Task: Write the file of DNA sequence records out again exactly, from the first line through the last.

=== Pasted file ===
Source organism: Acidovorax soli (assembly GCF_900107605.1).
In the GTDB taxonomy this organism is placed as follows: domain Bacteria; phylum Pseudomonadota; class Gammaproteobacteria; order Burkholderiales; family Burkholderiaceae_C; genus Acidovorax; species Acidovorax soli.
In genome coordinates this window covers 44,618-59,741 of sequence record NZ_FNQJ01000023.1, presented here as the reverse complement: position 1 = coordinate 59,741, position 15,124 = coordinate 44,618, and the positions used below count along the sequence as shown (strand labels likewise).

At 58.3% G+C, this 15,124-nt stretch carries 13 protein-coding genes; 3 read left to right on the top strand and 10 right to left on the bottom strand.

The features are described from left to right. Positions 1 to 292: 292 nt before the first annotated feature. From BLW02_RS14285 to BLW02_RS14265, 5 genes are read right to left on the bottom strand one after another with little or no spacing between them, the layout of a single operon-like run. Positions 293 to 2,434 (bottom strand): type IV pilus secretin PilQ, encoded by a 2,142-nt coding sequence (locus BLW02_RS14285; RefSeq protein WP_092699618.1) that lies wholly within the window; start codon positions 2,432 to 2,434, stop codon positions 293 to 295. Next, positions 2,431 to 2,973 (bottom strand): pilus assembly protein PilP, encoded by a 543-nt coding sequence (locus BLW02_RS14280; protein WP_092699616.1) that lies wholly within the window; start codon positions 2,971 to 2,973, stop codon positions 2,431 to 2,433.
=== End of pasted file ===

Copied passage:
Source organism: Acidovorax soli (assembly GCF_900107605.1).
In the GTDB taxonomy this organism is placed as follows: domain Bacteria; phylum Pseudomonadota; class Gammaproteobacteria; order Burkholderiales; family Burkholderiaceae_C; genus Acidovorax; species Acidovorax soli.
In genome coordinates this window covers 44,618-59,741 of sequence record NZ_FNQJ01000023.1, presented here as the reverse complement: position 1 = coordinate 59,741, position 15,124 = coordinate 44,618, and the positions used below count along the sequence as shown (strand labels likewise).

At 58.3% G+C, this 15,124-nt stretch carries 13 protein-coding genes; 3 read left to right on the top strand and 10 right to left on the bottom strand.

The features are described from left to right. Positions 1 to 292: 292 nt before the first annotated feature. From BLW02_RS14285 to BLW02_RS14265, 5 genes are read right to left on the bottom strand one after another with little or no spacing between them, the layout of a single operon-like run. Positions 293 to 2,434 (bottom strand): type IV pilus secretin PilQ, encoded by a 2,142-nt coding sequence (locus BLW02_RS14285; RefSeq protein WP_092699618.1) that lies wholly within the window; start codon positions 2,432 to 2,434, stop codon positions 293 to 295. Next, positions 2,431 to 2,973 (bottom strand): pilus assembly protein PilP, encoded by a 543-nt coding sequence (locus BLW02_RS14280; protein WP_092699616.1) that lies wholly within the window; start codon positions 2,971 to 2,973, stop codon positions 2,431 to 2,433.